From: Joel.M Dimech (firstname.lastname@example.org)
Date: Fri 27 Feb 2004 - 08:43:20 GMT
> Message du 20/02/04 00:40
> De : Steven Thiele
"Memeticians are so caught up...If anyone claims to be explaining social life, the first thing they need to do is to lay out what they are trying to explain. What are the phenomena that constitute social life? This requires both investigation and a long conversation with sociology".
Last january I was browsing through the WWW, surprise: the screen displayed Journal of Memetics. Up to then I thought memes came to us from the active imagination of sci-fi novelists, I even thought meme was the shakiest sci-fi idea I had ever met. To paraphrase Scott Chase, and not James Hadley Chase, I have a psychobiological bias towards mentifacts.
Social life is all what isn't cultural life, and nor psychological expressions. I think it's a good start, two sides and edge. This is a perfect coin.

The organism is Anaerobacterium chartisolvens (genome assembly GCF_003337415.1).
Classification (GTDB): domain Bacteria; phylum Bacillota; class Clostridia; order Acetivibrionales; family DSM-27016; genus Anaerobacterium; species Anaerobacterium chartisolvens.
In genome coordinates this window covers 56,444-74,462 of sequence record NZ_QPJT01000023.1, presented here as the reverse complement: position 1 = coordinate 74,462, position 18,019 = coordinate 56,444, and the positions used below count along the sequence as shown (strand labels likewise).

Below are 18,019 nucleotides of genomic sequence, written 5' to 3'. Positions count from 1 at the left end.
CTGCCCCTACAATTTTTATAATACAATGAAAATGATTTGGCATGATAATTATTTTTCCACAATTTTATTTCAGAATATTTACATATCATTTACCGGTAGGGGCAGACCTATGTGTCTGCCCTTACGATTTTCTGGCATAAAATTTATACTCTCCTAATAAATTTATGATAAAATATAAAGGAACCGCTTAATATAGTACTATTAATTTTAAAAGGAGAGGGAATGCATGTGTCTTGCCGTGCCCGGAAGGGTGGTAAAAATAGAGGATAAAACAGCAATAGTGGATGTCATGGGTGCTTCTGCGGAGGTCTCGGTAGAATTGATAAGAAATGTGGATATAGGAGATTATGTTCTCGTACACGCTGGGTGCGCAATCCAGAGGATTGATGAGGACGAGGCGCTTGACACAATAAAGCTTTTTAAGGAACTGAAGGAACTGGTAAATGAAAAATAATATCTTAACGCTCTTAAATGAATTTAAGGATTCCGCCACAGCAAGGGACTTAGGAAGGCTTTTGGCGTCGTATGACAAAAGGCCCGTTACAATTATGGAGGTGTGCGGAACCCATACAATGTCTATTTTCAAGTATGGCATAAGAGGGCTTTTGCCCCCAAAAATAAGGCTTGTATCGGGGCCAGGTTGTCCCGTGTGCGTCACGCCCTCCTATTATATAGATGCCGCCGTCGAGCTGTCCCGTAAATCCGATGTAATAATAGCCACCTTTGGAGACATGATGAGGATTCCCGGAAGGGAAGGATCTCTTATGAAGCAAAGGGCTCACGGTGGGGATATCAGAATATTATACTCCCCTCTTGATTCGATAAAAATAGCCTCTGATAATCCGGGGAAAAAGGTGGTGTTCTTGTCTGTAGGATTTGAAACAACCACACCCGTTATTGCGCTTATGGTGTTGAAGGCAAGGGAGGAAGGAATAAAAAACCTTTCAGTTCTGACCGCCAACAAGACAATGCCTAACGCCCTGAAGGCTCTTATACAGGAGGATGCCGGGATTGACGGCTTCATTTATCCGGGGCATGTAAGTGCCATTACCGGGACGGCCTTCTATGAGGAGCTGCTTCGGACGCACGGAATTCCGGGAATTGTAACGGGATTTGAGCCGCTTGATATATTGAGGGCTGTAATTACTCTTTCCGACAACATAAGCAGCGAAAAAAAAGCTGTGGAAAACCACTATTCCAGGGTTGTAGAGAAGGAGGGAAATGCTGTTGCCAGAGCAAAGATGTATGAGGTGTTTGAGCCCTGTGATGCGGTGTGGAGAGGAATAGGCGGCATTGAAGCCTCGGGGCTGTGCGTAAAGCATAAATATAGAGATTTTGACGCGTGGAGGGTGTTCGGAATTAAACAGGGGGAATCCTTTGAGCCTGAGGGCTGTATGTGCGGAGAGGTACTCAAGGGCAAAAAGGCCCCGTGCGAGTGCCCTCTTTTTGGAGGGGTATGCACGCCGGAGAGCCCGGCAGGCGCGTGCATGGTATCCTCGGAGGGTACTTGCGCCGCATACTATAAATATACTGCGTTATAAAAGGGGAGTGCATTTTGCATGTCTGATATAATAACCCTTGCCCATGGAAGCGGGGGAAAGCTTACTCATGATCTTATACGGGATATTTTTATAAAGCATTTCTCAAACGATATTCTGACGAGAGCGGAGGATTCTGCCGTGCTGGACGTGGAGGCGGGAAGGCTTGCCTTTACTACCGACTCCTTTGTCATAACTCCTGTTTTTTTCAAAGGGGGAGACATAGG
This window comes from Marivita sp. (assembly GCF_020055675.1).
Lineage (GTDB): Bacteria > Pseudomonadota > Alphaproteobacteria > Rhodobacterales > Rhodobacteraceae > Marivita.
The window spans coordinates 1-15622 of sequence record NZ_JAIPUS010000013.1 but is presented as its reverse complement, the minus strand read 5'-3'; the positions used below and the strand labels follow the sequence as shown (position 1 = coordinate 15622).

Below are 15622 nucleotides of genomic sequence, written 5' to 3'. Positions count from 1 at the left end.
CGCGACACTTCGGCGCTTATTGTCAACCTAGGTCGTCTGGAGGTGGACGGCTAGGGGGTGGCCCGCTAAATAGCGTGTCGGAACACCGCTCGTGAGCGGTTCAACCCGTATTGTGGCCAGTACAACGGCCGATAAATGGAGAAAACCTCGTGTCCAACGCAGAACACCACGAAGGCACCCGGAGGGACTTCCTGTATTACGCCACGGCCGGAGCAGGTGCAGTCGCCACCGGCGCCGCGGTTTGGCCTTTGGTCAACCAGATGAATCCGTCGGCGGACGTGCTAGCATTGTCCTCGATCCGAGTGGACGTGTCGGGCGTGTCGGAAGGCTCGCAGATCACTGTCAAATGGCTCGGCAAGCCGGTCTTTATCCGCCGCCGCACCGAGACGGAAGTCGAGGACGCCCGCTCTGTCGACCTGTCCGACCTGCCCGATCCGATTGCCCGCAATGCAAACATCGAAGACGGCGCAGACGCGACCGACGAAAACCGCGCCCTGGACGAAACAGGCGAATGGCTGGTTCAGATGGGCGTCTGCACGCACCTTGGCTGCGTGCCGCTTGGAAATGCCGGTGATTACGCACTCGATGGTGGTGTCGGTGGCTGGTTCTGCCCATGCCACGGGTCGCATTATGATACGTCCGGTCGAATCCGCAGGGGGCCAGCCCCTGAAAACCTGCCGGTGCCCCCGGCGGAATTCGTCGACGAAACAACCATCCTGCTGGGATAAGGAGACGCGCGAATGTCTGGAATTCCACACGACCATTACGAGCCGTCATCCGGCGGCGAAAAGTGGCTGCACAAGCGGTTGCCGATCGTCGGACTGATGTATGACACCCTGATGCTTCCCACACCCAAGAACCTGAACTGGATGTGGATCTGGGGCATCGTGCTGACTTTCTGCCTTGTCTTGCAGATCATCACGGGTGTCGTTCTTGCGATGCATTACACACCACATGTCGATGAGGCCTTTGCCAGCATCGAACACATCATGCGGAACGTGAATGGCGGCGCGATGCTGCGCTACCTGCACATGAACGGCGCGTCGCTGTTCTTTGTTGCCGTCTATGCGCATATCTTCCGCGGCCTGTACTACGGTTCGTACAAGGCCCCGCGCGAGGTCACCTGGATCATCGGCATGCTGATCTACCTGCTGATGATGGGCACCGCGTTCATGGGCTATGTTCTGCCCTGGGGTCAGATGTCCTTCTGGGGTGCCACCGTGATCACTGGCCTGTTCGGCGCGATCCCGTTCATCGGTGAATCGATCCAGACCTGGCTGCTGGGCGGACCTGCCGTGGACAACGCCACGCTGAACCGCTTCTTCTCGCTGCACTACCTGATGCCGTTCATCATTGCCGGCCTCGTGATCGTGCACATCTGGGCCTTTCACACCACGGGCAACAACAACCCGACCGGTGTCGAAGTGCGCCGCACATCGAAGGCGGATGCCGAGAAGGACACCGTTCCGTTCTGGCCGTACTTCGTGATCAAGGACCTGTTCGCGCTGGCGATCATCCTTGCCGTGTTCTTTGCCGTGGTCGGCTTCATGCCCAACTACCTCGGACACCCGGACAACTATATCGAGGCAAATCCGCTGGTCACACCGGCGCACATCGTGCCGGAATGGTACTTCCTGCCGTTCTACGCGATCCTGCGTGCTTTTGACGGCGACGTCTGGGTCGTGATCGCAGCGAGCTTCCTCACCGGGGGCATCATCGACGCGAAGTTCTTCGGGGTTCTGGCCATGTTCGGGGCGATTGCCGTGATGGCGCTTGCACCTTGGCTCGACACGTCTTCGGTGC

"If sociology had made a substantial contribution to the understanding of social life there would be no room for deficient explanations like memetics. Memetics only survives because sociology has largely failed in it self appointed task". The investigation in my field (cultural and information processes) is slightly in disagreement with you. The field of memetics do not belong the field of sociology. As to the word "deficient" I agree, something goes wrong in the analogy meme/gene, replicator/selfish gene, meme = units of cultural transmission that propagate themselves. The development of the fertilized egg is a synergy, and the phenomenon that allows "selfish genes" is a break of synergy. The case "selfish genes" is prompted by the in vitro experimental condition (poor environment), some genes can't express since they have not a full support, while other genes benefit from the unused partial support, and then look "selfish". The equivalent phenomenon exists in cultural processes, but the very same as the biological case it comes from special conditions. The concept of "selfish gene" is inconsistent with the definition memes = units of cultural transmission that propagate themselves. "Selfish genes" do not propagate themselves, their environment propagates them, and here is the anomaly. The very same as for genes and living beings, in the general cultural case memes do propagate themselves. In the general cultural case, memes have the property to affect the "mind", that is to say to modify its living order in such a way that their propagation is a mutual benefit. The phenomenon of mutual benefit is cooperation, i.e. another word for synergy.
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